lundi 3 avril 2017

NASA’s Solar Dynamics Observatory Captured Trio of Solar Flares April 2-3












NASA - Solar Dynamics Observatory (SDO) patch.

April 3, 2017

The sun emitted a trio of mid-level solar flares on April 2-3, 2017. The first peaked at 4:02 a.m. EDT on April 2, the second peaked at 4:33 p.m. EDT on April 2, and the third peaked at 10:29 a.m. EDT on April 3. NASA’s Solar Dynamics Observatory, which watches the sun constantly, captured images of the three events. Solar flares are powerful bursts of radiation. Harmful radiation from a flare cannot pass through Earth's atmosphere to physically affect humans on the ground, however — when intense enough — they can disturb the atmosphere in the layer where GPS and communications signals travel.


Image above: NASA's Solar Dynamics Observatory captured this image of a solar flare peaking at 4:02 a.m. EDT on April 2, 2017, as seen in the bright flash near the sun’s upper right edge. The image shows a subset of extreme ultraviolet light that highlights the extremely hot material in flares and which is typically colorized in blue. Image Credits: NASA/SDO.


Image above: NASA's Solar Dynamics Observatory captured this image of a solar flare peaking at 4:33 p.m. EDT on April 2, 2017, as seen in the bright flash near the sun’s upper right edge. The image shows a subset of extreme ultraviolet light that highlights the extremely hot material in flares and which is typically colorized in blue. Image Credits: NASA/SDO.


Image above: NASA's Solar Dynamics Observatory captured this image of a solar flare peaking at 10:29 a.m. EDT on April 3, 2017, as seen in the bright flash near the sun’s upper right edge. The image shows a subset of extreme ultraviolet light that highlights the extremely hot material in flares and which is typically colorized in teal. Image Credits: NASA/SDO.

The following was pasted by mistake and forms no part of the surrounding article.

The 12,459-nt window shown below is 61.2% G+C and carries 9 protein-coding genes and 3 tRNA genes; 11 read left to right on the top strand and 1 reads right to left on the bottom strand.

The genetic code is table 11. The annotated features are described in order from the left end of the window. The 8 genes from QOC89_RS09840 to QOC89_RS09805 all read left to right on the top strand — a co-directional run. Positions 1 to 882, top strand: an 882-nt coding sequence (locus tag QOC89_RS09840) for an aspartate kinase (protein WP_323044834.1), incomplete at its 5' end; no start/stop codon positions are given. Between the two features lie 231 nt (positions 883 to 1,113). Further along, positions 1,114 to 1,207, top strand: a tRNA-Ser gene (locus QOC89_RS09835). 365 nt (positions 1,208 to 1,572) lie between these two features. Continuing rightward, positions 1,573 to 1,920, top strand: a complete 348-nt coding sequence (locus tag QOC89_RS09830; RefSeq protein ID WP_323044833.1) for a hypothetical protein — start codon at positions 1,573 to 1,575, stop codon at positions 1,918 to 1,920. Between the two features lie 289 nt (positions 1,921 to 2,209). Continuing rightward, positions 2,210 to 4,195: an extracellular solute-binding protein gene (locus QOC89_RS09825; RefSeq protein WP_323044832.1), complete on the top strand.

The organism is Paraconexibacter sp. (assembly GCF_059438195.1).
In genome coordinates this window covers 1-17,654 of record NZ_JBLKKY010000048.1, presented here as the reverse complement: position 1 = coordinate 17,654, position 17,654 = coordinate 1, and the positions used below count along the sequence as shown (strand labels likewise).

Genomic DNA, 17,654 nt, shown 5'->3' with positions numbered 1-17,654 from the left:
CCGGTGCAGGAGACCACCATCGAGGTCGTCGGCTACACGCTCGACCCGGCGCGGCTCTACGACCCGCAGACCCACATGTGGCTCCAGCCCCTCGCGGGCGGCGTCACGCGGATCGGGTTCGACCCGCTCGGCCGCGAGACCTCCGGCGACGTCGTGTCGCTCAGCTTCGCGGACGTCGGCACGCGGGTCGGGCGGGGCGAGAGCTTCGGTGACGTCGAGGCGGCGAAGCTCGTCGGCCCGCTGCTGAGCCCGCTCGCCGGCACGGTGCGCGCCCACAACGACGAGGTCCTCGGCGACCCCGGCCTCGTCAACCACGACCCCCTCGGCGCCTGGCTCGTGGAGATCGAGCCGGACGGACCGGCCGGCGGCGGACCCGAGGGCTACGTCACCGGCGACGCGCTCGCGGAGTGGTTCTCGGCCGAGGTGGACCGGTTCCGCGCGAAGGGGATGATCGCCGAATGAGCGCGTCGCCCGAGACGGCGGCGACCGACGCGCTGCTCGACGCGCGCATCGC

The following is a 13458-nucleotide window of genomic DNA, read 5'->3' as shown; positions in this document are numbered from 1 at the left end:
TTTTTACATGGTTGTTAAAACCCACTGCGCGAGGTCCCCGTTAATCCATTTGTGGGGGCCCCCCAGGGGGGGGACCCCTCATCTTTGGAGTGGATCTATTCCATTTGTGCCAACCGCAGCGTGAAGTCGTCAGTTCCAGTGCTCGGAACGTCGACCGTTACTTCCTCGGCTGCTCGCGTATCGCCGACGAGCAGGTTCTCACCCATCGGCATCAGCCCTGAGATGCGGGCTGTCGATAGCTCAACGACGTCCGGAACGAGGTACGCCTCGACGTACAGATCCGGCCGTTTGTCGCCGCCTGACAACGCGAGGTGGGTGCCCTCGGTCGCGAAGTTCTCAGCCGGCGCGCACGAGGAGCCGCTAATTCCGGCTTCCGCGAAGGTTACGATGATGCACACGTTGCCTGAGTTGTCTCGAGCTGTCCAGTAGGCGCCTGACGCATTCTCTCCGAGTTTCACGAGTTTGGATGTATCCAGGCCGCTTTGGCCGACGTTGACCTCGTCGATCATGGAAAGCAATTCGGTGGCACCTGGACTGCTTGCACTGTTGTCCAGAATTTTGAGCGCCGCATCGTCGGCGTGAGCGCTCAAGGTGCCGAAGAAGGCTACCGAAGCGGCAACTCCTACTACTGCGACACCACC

To see how this event may affect Earth, please visit NOAA's Space Weather Prediction Center at http://spaceweather.gov, the U.S. government's official source for space weather forecasts, alerts, watches and warnings.

Solar Dynamics Observatory or SDO. Image Credit: NASA

The first April 2 flare was classified as an M5.3 flare, while the second April 2 was an M5.7 flare. The April 3 flare was classified as an M5.8 flare. M-class flares are a tenth the size of the most intense flares, the X-class flares. The number provides more information about its strength. An M2 is twice as intense as an M1, an M3 is three times as intense, etc. 

Related Link:

NASA’s SDO website: https://www.nasa.gov/mission_pages/sdo/main/index.html

Images (mentioned), Text, Credits: NASA's Goddard Space Flight Center, by Sarah Frazier/Rob Garner.

Greetings, Orbiter.ch

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